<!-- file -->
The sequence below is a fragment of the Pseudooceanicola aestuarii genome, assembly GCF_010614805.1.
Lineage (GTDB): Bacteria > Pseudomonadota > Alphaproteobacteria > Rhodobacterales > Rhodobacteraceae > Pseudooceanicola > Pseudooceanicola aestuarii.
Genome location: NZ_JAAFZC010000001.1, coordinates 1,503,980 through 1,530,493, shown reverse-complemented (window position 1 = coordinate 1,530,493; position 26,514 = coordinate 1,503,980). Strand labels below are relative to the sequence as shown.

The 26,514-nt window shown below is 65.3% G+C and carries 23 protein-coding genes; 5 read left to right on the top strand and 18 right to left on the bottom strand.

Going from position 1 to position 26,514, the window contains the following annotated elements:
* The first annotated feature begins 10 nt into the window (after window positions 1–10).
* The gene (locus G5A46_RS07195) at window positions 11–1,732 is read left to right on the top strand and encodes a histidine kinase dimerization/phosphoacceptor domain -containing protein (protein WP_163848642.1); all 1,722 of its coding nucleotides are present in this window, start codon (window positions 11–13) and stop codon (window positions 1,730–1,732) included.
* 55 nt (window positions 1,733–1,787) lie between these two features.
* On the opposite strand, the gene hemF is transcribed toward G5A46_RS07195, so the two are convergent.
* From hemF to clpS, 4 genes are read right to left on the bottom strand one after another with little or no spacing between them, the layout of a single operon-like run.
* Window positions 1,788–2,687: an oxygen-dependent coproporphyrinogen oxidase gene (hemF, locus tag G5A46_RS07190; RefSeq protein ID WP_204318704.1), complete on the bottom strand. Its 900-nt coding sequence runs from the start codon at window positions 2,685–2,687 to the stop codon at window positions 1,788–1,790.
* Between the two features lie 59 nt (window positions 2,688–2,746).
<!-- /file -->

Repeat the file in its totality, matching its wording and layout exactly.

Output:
The sequence below is a fragment of the Pseudooceanicola aestuarii genome, assembly GCF_010614805.1.
Lineage (GTDB): Bacteria > Pseudomonadota > Alphaproteobacteria > Rhodobacterales > Rhodobacteraceae > Pseudooceanicola > Pseudooceanicola aestuarii.
Genome location: NZ_JAAFZC010000001.1, coordinates 1,503,980 through 1,530,493, shown reverse-complemented (window position 1 = coordinate 1,530,493; position 26,514 = coordinate 1,503,980). Strand labels below are relative to the sequence as shown.

The 26,514-nt window shown below is 65.3% G+C and carries 23 protein-coding genes; 5 read left to right on the top strand and 18 right to left on the bottom strand.

Going from position 1 to position 26,514, the window contains the following annotated elements:
* The first annotated feature begins 10 nt into the window (after window positions 1–10).
* The gene (locus G5A46_RS07195) at window positions 11–1,732 is read left to right on the top strand and encodes a histidine kinase dimerization/phosphoacceptor domain -containing protein (protein WP_163848642.1); all 1,722 of its coding nucleotides are present in this window, start codon (window positions 11–13) and stop codon (window positions 1,730–1,732) included.
* 55 nt (window positions 1,733–1,787) lie between these two features.
* On the opposite strand, the gene hemF is transcribed toward G5A46_RS07195, so the two are convergent.
* From hemF to clpS, 4 genes are read right to left on the bottom strand one after another with little or no spacing between them, the layout of a single operon-like run.
* Window positions 1,788–2,687: an oxygen-dependent coproporphyrinogen oxidase gene (hemF, locus tag G5A46_RS07190; RefSeq protein ID WP_204318704.1), complete on the bottom strand. Its 900-nt coding sequence runs from the start codon at window positions 2,685–2,687 to the stop codon at window positions 1,788–1,790.
* Between the two features lie 59 nt (window positions 2,688–2,746).